At the intermission, the Israeli ambassador materialized backstage to greet Peerce. Why don’t you sing some Jewish songs, he asked, given all the Jews in the audience? Peerce protested, somewhat feebly, that he did not have the right sheet music with him. He’d left it back at the hotel. His wife Alice offered to run back and grab it. Aleksandrovna the translator protested—it was too far to go, there was no time. Their personal car and driver were off duty. Taxis were unavailable at this time of night. Undeterred, Alice announced she would ride the famed Moscow subway. Finally, Aleksandrovna relented and the limo promptly appeared. She was back within 20 minutes with the music.
At the concert’s end, Peerce delivered a rousing array of encores. For the sixth, he announced a Hebrew song, “Ha-yarden.” A frisson of tension could be felt throughout the room. Polite applause greeted its conclusion. Then came two Yiddish religiously themed songs, “A dudele,” and “A khazndl af shabos.” Each received tremendous applause. An exhausted Peerce was ready to call it quits. Instead, he decided for his final encore to sing just one more song: “A din toyre mit got” (A Plea to God). Composed by the Polish Hasidic leader Rebbe Levi-Yitshok of Berdichev (1740-1809), the “defense attorney” for the Jewish people, the song is unique in the annals of Ashkenazi Jewish music for its combination of deeply traditional piety with an overt discussion of the Jewish political fate in the modern world.
Soviet concerts featured the “compère” or prompter, who announced each number to the audience. Peerce informed him what he would sing, cautioning him not to obfuscate. His American accompanist spoke Russian and would catch any deception. When the song was announced, the effect on the crowd was electric. Sung in a mixture of Aramaic and Yiddish, the Hasidic kaddish-song offers an impassioned plea for Jewish deliverance, blending secular and spiritual:
Good morning to You, Lord, Master of the universe,
I, Levi Yitzhak, son of Sarah of Berdichev,
I come to You with a lawsuit from Your people Israel.
What do You want of Your people Israel?
Why have you punished Your people Israel?
For everywhere I look it says, “Say to the Children of Israel.”
And every other verse says, “Speak to the Children of Israel.”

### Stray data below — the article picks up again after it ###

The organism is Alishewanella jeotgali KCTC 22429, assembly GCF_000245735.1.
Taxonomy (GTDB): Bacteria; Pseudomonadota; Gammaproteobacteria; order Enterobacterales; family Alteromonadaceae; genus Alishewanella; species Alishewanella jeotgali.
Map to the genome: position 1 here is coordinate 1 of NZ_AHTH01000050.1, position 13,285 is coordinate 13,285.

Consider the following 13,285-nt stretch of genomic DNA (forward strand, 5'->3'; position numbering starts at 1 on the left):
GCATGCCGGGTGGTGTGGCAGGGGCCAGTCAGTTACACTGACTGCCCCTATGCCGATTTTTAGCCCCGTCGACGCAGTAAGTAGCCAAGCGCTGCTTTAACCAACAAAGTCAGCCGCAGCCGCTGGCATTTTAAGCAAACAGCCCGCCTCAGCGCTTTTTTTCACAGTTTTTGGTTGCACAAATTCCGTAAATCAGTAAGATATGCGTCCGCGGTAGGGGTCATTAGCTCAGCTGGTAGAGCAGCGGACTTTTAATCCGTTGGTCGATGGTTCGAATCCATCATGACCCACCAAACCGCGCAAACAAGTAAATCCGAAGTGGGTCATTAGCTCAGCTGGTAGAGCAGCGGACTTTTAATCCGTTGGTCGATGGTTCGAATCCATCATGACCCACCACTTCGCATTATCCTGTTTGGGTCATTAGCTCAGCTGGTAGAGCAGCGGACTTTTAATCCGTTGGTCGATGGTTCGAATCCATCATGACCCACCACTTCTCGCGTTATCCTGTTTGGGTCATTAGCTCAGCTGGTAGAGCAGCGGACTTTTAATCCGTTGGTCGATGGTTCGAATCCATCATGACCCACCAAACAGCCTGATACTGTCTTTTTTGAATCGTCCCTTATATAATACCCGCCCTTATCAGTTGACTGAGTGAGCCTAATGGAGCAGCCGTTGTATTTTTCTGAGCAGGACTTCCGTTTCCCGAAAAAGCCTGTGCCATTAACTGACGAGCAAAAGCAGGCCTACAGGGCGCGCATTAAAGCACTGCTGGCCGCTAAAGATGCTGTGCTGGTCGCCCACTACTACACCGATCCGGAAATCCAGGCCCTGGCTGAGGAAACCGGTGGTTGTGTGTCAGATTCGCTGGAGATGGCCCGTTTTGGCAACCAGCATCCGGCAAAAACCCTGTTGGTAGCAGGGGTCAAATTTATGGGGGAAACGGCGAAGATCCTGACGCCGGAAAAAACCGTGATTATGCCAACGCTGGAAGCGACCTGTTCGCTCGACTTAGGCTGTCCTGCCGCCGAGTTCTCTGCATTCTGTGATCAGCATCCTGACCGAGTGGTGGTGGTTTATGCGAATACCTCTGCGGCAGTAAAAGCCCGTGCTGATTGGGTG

And over and over, “Command the Children of Israel.”
Father, sweet Father in heaven,
How many nations are there in the world?
Persians, Babylonians, Edomites.
The Russians, what do they say?
That their Czar is the only ruler.
The Prussians, what do they say?
That their Kaiser is supreme.
And the English, what do they say?
That George the Third is sovereign.
And I, Levi Yitzhak, son of Sarah of Berditchev, say:
“Yisgadal v ‘yiskadash shmei raboh-
Magnified and sanctified is Thy Name.”
And I, Levi Yitzhak, son of Sarah of Berditchev, say,
From my stand I will not waver,
And from my place I shall not move
Until there be an end to this suffering.
“Yisgadal v’yiskadash shmei raboh-
Magnified and sanctified is only Thy Name.”
The song’s force hinges on the direct contrast between the temporal empires and the Jewish fealty to the true sovereign of universe. In the Communist context of official atheism, it took on an even greater punch. Marxist politics could brook no power higher than the state. Invoking the Jewish spiritual imagination thus challenged the legitimacy of the Soviet system as a whole.
Beyond that, the song referenced a topic perhaps even more taboo than Israel or Zionism in the Soviet Union: Jewish suffering. In a state where to speak about Jews as Nazi’s prime victims in the Holocaust was to invite accusations of Jewish chauvinism and anti-Soviet provocation, singing a Yiddish religious anthem of Jewish pain was a loaded political gesture.
Writing shortly afterwards, Rabbi Golovensky recalled the ripple effect spreading throughout the hall. As Peerce began to sing, emotion slowly began to build in the crowd. At the line “Why have you punished your people?” a large portion of the audience burst into tears. The applause grew deafening. The rafters shook. When it ended, the clapping and shouting rang out for so long that the house manager finally had to turn on the lights to force people out of the hall.
To Golovensky, the meaning of the July 3 concert incident was plain. “If these Sovietized and assimilated Jews can still be aroused by nostalgic Jewish music,” he reasoned, “there is reason to hope that this spark of Jewishness can be fanned into a bright flame.” He was clear-eyed enough to realize that the tenacity of Jewish identity in the Soviet Union was not simply the result of some innate root of emotion. Jews had remained Jewish in the absence of religion, culture, or politics, he observed, because the Soviets had insisted on legally branding them as such via the infamous Line 5 on their passports. “This identity imposed from without by the USSR has helped assure the survival of the Jewish people. This factor which made the Jew unassimilable may yet be responsible, given favorable conditions, for the revival and restoration of an affirmative and creative Jewish life.” And for a generation raised outside the synagogue, music was the surest way into a national revival.
Remarkably, the Soviet authorities themselves did not seem to grasp this link—at least not at first. Focused as they were on détente, they viewed Peerce as a boon to their diplomatic efforts. A little extra Jewish emotional schmaltz was unlikely to have a lasting effect. That opinion was made plain the day after the concert, when Khrushchev together with the other members of the leadership quartet—Bulganin, Malenkov, and Molotov—showed up at the U.S. Embassy for the annual July 4 Independence Day party hosted by the American ambassador.